Oct 12, 2022 • 1HR 20M

S1E33: Interview with Chris Nosko, PhD Economist, Vice President and Head of Science and Analytics for Uber Product

On leaving academic for tech, Amazon, Uber, economics and ratings on platforms

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The Mixtape with Scott is a podcast in which economist and professor, Scott Cunningham, interviews economists, scientists and authors about their lives and careers, as well as the some of their work. He tries to travel back in time with his guests to listen and hear their stories before then talking with them about topics they care about now.
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Chris Nosko is a PhD economist. He did his PhD in economics at Harvard in the mid 2010s before going to Chicago Booth take a job as an assistant professor. But for a year prior to taking that job, between Harvard and Chicago, he did a postdoc fellowship at eBay where he, Thomas Blake and Steve Tadelis met and worked together on a project involved a serendipitous event at the company in which eBay quit paying for branded key words (e.g., “eBay Volvo decals”, “eBay typewriters”) on some but not all search engine auctions. They asked for the data on traffic to the site before and after eBay quit paying for branded keywords for all search engines (both those they kept paying and those they didn’t), ran a simple event study diff-in-diff and found evidence that search engine marketing at eBay was perhaps not causing increased traffic to the site. They convinced management to field a large RCT which confirmed their diff-in-diff results, and that study was published in Econometrica. Not a shabby way to start a career as an economist.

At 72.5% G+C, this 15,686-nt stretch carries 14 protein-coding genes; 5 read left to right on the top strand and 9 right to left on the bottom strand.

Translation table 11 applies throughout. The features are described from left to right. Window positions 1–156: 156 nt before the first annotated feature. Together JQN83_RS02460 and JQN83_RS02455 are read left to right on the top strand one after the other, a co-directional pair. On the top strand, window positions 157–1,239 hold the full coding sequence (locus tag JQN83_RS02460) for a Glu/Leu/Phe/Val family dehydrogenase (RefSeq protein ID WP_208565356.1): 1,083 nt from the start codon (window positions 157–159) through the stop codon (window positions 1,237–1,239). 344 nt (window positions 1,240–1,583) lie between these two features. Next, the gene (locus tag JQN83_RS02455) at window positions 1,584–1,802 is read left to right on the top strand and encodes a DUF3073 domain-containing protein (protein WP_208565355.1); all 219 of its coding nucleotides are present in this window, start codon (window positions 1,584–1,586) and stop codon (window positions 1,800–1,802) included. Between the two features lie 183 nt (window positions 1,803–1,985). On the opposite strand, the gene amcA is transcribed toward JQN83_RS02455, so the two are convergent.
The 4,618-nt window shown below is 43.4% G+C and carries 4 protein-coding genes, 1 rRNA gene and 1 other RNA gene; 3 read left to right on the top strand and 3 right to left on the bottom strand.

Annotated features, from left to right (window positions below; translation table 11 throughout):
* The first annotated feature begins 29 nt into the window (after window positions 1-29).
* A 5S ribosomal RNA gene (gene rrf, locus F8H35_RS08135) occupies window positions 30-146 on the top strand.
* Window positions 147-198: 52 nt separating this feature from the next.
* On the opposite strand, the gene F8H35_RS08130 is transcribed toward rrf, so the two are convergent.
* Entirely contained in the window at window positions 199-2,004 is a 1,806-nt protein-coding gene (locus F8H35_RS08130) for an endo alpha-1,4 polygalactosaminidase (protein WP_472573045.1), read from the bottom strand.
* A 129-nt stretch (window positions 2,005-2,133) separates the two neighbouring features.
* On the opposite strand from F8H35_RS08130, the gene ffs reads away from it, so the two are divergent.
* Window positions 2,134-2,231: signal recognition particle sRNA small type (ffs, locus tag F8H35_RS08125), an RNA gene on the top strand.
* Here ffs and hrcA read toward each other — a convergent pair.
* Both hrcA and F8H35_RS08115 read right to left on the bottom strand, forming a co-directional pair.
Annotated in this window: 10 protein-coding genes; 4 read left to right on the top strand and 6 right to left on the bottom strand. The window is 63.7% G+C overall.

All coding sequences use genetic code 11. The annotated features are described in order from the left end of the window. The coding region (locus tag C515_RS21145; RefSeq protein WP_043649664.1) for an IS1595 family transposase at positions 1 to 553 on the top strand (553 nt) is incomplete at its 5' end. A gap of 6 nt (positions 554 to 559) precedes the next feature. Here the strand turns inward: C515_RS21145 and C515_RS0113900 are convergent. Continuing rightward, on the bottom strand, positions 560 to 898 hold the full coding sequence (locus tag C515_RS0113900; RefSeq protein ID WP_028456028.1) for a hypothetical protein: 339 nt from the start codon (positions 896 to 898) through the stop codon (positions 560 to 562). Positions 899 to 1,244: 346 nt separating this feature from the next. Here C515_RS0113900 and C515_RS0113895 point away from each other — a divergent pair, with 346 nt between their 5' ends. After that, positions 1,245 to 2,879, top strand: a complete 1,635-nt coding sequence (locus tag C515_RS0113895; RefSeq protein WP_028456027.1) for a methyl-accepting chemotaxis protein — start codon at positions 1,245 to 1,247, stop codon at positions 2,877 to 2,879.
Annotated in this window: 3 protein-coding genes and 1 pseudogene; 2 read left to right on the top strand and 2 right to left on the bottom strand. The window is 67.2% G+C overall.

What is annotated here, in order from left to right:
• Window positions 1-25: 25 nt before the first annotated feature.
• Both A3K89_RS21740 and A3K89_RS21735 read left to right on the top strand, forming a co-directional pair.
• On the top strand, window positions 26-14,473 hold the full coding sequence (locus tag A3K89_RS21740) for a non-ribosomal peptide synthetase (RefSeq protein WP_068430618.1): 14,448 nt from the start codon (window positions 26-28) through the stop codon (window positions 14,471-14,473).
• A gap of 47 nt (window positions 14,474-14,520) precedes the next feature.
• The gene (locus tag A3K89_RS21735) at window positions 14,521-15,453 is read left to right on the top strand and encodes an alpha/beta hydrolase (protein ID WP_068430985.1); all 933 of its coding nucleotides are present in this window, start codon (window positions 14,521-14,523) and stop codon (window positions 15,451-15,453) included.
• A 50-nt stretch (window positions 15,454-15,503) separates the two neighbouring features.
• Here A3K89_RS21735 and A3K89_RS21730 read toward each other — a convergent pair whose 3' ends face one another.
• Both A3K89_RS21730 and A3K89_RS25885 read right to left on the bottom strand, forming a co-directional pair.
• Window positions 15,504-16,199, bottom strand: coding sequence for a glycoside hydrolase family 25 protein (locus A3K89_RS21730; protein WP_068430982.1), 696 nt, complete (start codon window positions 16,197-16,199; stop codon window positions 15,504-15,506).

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Selection bias in paid search advertising Google is an interesting firm in that what it sells and what it does aren’t exactly the same thing. What it does is lower search costs through algorithms that match people with other people. But search is not what it sells, at least not exactly. Google’s revenue comes from selling advertisements, most of which comes through search engine marketing, a type of advertising targeting users using certain search words. Google reported around $46 billion in 2012, and 95% of that was from advertising…